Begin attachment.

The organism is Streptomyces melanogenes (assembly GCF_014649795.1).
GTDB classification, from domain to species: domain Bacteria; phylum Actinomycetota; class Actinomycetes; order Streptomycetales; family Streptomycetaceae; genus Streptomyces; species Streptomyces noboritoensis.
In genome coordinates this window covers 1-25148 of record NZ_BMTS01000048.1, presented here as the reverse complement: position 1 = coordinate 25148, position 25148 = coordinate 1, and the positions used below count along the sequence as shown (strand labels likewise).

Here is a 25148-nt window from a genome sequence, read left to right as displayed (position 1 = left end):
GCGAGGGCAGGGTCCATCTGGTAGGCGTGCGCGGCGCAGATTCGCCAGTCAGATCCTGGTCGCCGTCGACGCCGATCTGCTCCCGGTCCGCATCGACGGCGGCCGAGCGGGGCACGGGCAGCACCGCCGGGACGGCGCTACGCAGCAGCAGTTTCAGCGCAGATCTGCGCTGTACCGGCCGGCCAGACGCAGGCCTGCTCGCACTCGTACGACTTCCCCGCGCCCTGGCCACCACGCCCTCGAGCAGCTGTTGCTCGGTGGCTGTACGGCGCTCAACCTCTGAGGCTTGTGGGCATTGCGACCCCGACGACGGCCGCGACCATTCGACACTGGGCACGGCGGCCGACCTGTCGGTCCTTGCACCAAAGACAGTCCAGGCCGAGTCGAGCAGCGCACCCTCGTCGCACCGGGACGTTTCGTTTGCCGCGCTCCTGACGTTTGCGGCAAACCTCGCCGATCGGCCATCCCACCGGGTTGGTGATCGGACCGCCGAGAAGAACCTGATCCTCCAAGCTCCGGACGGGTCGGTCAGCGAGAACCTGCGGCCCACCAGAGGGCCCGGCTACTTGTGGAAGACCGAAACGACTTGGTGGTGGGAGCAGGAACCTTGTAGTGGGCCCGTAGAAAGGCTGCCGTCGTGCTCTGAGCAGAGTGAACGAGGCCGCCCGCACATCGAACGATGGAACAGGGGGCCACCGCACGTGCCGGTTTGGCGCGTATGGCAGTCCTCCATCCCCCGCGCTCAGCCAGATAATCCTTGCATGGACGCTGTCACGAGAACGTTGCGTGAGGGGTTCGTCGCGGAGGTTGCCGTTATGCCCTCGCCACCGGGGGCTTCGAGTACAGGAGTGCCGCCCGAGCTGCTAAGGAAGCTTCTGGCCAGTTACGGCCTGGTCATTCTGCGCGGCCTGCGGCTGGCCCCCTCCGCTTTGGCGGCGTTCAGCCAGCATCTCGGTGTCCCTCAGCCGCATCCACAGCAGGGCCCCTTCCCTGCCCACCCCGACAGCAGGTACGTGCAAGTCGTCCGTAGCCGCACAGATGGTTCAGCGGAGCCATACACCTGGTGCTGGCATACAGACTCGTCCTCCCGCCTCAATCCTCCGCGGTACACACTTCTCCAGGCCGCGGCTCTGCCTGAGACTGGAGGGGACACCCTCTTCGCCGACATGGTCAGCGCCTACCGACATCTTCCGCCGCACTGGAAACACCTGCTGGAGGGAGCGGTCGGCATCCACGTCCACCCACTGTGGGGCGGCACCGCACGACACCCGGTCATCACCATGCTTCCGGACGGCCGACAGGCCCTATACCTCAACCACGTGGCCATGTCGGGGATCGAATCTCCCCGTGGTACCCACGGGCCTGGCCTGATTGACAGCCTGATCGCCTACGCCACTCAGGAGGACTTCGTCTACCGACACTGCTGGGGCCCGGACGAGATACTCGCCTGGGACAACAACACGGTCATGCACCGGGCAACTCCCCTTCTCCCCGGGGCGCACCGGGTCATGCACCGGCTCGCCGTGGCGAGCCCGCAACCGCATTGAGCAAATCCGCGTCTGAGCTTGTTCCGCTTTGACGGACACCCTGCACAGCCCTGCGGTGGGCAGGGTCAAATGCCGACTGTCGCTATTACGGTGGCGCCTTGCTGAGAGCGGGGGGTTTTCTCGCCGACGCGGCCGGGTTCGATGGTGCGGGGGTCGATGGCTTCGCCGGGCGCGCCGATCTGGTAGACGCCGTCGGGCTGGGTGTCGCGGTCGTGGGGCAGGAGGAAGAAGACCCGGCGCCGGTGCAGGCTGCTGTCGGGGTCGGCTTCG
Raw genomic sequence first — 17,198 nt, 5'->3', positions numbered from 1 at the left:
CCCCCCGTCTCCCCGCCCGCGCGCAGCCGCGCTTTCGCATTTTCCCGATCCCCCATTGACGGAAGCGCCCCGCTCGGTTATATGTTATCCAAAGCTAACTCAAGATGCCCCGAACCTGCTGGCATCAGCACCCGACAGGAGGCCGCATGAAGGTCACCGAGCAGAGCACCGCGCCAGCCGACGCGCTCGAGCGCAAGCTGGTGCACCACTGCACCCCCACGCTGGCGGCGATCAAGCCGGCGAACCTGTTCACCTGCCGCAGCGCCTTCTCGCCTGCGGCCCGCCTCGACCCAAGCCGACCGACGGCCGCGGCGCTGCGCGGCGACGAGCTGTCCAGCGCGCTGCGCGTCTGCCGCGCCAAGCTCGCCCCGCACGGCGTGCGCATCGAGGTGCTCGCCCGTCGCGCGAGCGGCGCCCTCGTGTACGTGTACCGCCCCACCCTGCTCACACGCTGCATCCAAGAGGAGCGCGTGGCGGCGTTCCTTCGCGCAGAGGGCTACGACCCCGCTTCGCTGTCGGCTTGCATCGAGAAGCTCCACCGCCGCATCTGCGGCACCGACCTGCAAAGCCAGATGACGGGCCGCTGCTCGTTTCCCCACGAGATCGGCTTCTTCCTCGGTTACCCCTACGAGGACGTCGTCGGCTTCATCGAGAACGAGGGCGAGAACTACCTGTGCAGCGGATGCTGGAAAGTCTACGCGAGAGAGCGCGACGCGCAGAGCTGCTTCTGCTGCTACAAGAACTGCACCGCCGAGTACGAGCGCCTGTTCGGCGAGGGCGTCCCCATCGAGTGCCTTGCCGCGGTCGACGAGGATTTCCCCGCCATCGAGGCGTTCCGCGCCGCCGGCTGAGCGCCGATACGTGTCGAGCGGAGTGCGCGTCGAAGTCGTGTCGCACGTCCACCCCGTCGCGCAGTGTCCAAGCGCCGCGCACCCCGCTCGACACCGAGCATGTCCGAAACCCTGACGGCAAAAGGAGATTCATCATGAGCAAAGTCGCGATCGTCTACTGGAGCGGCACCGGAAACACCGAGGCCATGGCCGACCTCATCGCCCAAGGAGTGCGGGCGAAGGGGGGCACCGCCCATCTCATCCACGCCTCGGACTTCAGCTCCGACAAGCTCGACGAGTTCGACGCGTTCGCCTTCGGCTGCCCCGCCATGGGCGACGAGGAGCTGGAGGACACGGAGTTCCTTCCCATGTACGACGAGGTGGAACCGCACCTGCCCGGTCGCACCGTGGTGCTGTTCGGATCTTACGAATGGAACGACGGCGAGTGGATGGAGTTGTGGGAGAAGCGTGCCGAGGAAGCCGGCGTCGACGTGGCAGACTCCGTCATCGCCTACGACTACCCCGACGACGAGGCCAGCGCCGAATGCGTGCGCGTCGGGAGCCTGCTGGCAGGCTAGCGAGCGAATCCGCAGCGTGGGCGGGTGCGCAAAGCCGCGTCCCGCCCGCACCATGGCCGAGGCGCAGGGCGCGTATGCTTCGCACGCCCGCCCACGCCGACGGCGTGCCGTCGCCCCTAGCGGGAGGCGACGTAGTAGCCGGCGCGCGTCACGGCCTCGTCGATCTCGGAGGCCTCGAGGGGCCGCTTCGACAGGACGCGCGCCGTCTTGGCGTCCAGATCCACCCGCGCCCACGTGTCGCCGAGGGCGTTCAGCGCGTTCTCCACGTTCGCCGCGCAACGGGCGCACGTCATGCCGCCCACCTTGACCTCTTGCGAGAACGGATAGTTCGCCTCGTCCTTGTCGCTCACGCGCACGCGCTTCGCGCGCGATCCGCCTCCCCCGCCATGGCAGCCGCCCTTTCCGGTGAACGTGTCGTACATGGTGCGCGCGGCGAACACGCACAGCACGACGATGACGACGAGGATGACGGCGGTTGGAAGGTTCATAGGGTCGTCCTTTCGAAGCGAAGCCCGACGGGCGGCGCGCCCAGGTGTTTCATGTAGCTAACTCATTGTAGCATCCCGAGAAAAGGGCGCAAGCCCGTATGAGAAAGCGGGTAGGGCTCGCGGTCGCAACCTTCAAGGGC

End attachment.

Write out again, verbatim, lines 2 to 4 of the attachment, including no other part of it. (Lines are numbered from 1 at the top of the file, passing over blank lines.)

GTDB classification, from domain to species: domain Bacteria; phylum Actinomycetota; class Actinomycetes; order Streptomycetales; family Streptomycetaceae; genus Streptomyces; species Streptomyces noboritoensis.
In genome coordinates this window covers 1-25148 of record NZ_BMTS01000048.1, presented here as the reverse complement: position 1 = coordinate 25148, position 25148 = coordinate 1, and the positions used below count along the sequence as shown (strand labels likewise).

Here is a 25148-nt window from a genome sequence, read left to right as displayed (position 1 = left end):